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7 Things Every Pork Producer Should Know
The swine industry is going through a seismic shift in 2017, says Mark Greenwood, senior vice president, Compeer Financial (formerly AgStar), in Mankato, Minnesota. Greenwood works with many of the largest U.S. producers, helping them track production and financial numbers. He gives these seven key changes taking place in the pork industry right now.
1. New packing plants will change the industry.
Five new plants, plus a plant expansion, are being built for a reason, says Greenwood – packers’ margins have been very good for an extended period of time. Thus, producers want in on the action. “Large packer margins have caused a reinvestment into more processing,” he says. Here are the plant locations:
• Rantoul, IL – Expansion
• Pleasant Hope, MO – 3,000 head per day
• Windom, MN – 5,000 head per day
• Coldwater, MI (Clemens Foods) – 10,000 head, single shift
• Sioux City, IA (Seaboard Triumph Foods) – 12,000 head, single shift
• Eagle Grove, IA (Prestage Foods of Iowa) – 10,000 head, single shift
The capital investment to build a packing plant is smaller than the investment needed to supply it. It takes about $500 million to build a plant compared with $1.7 billion to build the production system to raise the pigs to supply the plant (not counting land). Being good at processing doesn’t mean you’ll be good at production, and vice versa, says Greenwood.
“The Triumph Foods group changed the dynamics, and now others are looking at trying to replicate,” he says. “But it wasn’t that easy.” The Triumph plant in St. Joseph, Missouri, started up in 2007 when the swine industry was strong and corn was cheap, he explains. After starting, the company experienced a plant explosion and employment disruption. By 2008-2009, the swine production industry experienced $25 per head of losses for over two years, as well as death loss from the H1N1 virus. There were sow buyout discussions. The challenges of that time strengthened the industry, says Greenwood.
“Triumph was ultimately successful, but it was not easy.”
2. The swine industry has little debt.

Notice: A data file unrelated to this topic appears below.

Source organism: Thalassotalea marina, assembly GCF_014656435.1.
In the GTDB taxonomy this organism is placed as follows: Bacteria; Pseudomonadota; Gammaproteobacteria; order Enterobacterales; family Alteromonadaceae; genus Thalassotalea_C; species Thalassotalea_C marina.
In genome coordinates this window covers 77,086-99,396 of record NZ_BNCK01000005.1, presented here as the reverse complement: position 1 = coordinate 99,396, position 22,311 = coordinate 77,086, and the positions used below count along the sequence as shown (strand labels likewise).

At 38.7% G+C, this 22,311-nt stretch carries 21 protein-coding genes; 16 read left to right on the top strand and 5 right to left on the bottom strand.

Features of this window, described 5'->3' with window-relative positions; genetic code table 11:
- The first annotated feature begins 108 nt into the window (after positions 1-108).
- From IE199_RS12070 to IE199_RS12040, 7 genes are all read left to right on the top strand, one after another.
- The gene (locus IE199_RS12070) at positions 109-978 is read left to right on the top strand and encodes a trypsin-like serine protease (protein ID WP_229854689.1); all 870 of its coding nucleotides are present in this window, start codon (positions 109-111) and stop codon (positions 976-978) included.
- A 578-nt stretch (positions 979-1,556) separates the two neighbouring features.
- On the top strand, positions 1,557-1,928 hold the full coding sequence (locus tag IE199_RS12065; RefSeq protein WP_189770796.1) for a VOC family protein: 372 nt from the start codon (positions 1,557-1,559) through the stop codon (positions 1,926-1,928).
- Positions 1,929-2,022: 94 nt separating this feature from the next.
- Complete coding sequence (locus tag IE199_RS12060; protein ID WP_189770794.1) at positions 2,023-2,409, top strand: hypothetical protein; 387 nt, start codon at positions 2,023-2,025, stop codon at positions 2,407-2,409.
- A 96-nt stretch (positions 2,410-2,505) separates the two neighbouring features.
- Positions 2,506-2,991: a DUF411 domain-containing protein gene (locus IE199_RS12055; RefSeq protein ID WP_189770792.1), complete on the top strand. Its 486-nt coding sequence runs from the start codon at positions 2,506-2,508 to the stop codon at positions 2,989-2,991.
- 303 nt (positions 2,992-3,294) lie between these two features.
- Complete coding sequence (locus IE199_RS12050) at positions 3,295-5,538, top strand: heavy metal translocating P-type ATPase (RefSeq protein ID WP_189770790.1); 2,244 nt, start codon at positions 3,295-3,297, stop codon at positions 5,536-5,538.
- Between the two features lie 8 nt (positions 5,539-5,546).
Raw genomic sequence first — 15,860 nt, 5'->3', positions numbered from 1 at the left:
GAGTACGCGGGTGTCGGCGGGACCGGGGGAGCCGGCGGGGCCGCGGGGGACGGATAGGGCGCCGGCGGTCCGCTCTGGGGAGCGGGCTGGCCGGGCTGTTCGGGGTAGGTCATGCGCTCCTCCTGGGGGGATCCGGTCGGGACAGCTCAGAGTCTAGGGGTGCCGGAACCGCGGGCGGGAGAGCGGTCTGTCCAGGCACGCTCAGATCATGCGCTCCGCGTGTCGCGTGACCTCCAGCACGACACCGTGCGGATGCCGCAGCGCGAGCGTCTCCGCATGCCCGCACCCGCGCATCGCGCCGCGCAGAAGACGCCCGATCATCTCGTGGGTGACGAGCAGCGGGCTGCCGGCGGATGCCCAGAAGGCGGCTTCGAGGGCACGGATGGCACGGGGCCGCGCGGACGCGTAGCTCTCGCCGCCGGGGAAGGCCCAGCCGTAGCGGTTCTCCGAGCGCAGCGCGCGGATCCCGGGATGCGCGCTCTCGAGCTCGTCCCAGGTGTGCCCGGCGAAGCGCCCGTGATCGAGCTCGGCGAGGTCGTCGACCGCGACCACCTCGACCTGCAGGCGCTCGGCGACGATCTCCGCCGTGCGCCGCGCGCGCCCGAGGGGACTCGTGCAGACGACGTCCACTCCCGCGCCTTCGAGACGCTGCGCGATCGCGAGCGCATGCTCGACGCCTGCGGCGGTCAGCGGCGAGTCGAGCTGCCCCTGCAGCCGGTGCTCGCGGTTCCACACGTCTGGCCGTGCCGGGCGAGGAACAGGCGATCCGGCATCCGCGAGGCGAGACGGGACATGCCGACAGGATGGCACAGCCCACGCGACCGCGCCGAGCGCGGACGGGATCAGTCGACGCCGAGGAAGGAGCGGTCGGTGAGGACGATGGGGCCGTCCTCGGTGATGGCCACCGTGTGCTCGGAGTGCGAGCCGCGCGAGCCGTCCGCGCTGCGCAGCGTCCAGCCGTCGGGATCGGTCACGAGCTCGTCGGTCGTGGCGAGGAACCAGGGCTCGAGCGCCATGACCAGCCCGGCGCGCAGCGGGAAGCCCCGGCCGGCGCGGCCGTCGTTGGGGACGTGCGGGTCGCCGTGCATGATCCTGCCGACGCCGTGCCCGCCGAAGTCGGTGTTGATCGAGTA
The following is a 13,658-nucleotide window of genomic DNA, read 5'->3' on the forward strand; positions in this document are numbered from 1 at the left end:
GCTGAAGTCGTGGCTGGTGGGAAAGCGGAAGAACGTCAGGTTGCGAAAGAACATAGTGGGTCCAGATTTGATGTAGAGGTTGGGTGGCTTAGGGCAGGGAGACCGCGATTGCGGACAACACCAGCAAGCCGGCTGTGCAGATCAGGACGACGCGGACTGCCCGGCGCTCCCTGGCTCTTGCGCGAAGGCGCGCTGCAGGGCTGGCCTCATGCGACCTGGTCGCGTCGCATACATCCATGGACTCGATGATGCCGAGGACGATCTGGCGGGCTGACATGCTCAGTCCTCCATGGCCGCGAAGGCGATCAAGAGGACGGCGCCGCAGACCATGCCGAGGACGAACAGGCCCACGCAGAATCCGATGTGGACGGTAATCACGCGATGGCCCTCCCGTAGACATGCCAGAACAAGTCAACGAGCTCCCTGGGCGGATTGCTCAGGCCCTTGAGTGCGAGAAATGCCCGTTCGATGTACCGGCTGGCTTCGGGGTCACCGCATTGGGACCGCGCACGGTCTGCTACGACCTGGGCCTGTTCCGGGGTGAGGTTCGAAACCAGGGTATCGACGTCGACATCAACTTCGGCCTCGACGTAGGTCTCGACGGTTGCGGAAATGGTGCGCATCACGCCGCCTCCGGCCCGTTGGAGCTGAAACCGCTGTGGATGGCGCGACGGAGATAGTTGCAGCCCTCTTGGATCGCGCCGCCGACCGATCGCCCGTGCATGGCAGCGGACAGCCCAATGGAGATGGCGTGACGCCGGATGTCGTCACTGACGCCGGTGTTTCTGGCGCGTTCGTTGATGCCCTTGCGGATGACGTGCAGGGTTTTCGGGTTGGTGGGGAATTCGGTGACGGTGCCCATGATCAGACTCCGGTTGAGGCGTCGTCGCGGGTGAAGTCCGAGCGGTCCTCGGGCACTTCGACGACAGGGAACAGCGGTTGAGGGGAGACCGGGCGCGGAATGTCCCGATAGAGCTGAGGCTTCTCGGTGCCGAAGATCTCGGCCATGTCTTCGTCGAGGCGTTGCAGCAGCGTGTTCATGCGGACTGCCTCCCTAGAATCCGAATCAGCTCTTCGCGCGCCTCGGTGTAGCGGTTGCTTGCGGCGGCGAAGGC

Producers are making a little bit of money this year, says Greenwood, and the past few years of profit mean a financially sound industry. “A lot of systems paid off all operating debt,” he says. “The majority of our larger clients have their real estate revolving debt paid down and 80% of real estate debt paid, too. Many systems could lose $20 per head for two years and not touch their operating lines other than for tax purposes.”
However, don’t rest easy. “If you think you are strong, there is somebody stronger,” he says. “You cannot get overconfident.”
3. Producers are adding sows.
“We are going to add 5,000 sows” is a common statement from his clients this year, says Greenwood. “When you have a strong balance sheet, you tell your lender what you are going to do!” Industry strength of this level has led to capital spending or reinvestment into production. This time, the focus is on production plus packing plants.
4. Not enough pigs are negotiated on the open market.
It’s now 2.5% and it needs to be 10%, says Greenwood. “People don’t do it because they say, ‘Man, that’s hard work,’ and ‘My lender wants me to have everything on contract.’ Yes, it is hard work, but the cash market drives what happens on the futures market. The industry needs a larger amount of pigs sold on the open market.”
5. The single biggest risk to this industry is one word: people.
We need more people working in the food chain system, including packing, veterinary medicine, and production, says Greenwood. Labor is a real problem for agriculture. Producers need to continue investing in new technology and finding ways to retain employee talent. “Think for the long term, not the short term,” he advises.
6. The U.S. is producing world-class pork.
Europe used to beat us on pork consistency and quality, but production, processing, and overall infrastructure in the U.S. has improved in the past decade, says Greenwood. “Financial and operational excellence has become standard the past few years. There has been tremendous risk management by producers.” A continued improvement in overall production, including pigs per sow per year, has been almost across the board on farms.
“The pork industry is the best in agriculture at comparing notes with peers,” says Greenwood. “That’s very unique and makes them the best in the world at what they do. Continue to benchmark against your peers to understand where you stack up.”
One question to ask is, as producers increase supply and integrate into packing and processing, can we keep our high values? “Use data to drive decisions for your operations,” says Greenwood. “Embrace data management; use data to make decisions that add to your bottom line. Be willing to change current practices for overall improvement. Avoid the status quo.”
7. Any disruption to our export market will be devastating.
We will be even more dependent on exports with the new packing plants coming online.